Russia says over 200,000 drafted into army since Putin's decree

A Russian serviceman addresses reservists at a gathering point in the course of partial mobilization of troops, aimed to support the country's military campaign in Ukraine, in the town of Volzhsky in the Volgograd region, Russia September 28, 2022. REUTERS/Stringer

LONDON, Oct 4 (Reuters) - Over 200,000 people have already been drafted into Russia's armed forces since President Vladimir Putin ordered a partial mobilisation two weeks ago, Defence Minister Sergei Shoigu said on Tuesday.

Shoigu had announced that he planned to enlist 300,000 men with previous military experience to bolster Russia's invasion of Ukraine, where it has suffered a series of defeats in recent weeks.

However, the official decree did not include a figure, and officials are keen to allay public fears that the actual number could be higher, as even pro-Kremlin figures voice concern that people are being recruited indiscriminately.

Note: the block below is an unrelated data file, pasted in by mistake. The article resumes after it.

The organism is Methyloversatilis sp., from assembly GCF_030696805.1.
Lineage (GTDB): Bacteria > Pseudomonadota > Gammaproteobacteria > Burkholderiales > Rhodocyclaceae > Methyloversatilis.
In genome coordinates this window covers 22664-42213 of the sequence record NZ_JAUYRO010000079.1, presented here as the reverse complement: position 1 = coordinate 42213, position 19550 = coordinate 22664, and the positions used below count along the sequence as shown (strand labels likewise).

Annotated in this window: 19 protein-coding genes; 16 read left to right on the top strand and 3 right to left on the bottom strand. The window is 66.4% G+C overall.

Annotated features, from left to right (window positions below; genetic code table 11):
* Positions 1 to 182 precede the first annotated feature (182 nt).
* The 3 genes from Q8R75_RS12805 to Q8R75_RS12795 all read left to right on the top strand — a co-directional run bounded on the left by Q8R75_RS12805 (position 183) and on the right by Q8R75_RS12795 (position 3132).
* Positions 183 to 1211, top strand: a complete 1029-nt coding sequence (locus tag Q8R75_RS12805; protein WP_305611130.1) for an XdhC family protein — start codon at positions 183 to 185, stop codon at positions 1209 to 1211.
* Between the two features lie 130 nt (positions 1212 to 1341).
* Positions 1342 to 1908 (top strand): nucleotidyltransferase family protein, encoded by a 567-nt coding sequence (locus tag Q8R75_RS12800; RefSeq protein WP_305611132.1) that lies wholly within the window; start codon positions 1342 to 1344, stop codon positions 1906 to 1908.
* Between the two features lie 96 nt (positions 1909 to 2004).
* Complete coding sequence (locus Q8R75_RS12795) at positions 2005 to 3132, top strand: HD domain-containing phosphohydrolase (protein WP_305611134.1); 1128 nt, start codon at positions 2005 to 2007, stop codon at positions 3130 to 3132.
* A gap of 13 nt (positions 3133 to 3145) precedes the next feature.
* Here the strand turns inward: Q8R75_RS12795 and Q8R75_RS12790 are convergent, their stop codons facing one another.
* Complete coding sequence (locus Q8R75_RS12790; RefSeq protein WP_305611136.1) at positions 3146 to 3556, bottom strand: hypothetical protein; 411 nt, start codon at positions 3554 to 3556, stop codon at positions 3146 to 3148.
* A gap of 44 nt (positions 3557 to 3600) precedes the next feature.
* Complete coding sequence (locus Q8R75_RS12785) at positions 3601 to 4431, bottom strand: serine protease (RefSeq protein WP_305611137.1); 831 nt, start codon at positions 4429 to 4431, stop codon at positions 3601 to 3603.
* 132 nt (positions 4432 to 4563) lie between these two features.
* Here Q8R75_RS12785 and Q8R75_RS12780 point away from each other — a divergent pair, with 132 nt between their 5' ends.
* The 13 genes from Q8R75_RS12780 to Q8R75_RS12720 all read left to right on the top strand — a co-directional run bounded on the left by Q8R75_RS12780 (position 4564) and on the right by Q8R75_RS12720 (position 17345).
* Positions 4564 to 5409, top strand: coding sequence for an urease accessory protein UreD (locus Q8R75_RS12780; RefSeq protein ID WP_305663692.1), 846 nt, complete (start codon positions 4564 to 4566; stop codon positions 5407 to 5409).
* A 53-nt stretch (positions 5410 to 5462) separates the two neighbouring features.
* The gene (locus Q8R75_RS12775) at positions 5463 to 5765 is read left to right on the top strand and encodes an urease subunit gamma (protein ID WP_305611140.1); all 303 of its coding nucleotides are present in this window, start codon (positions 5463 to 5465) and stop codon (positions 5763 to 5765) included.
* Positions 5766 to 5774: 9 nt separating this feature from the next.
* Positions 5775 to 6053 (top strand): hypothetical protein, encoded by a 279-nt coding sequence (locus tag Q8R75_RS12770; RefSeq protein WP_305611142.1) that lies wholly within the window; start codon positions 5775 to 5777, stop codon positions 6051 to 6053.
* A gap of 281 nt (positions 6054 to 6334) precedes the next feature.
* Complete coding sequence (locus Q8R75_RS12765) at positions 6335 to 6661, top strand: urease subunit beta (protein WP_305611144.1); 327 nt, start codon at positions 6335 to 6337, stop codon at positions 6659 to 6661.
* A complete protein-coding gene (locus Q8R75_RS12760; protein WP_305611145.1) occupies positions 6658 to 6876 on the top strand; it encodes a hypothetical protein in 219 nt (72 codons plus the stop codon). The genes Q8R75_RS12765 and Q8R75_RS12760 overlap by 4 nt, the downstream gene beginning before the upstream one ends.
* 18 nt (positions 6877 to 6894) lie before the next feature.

Reports have surfaced of men with no military experience or past draft age receiving call-up papers, adding to outrage that has reignited dormant - and banned - anti-war demonstrations.

Tens of thousands of men seeking to avoid the draft have already fled abroad, and the public remains concerned that the mobilisation could be expanded.

President Vladimir Putin acknowledged mistakes in the mobilisation last week and said they should be corrected.

Shoigu also said on Tuesday that those volunteering to fight should not be turned away without a "serious reason".

Speaking at a consultation with other senior military figures, he said new units were receiving instruction at 80 training ranges and six training centres, according to a Defence Ministry posting on Telegram.

Putin was set on Tuesday to formalise Russia's annexation of four Ukrainian territories, despite the fact that Moscow does not fully control any of them.

Ukraine and its Western allies have refused to recognise the annexations, which they say are illegal.

Reporting by Reuters; editing by Guy Faulconbridge and Kevin Liffey

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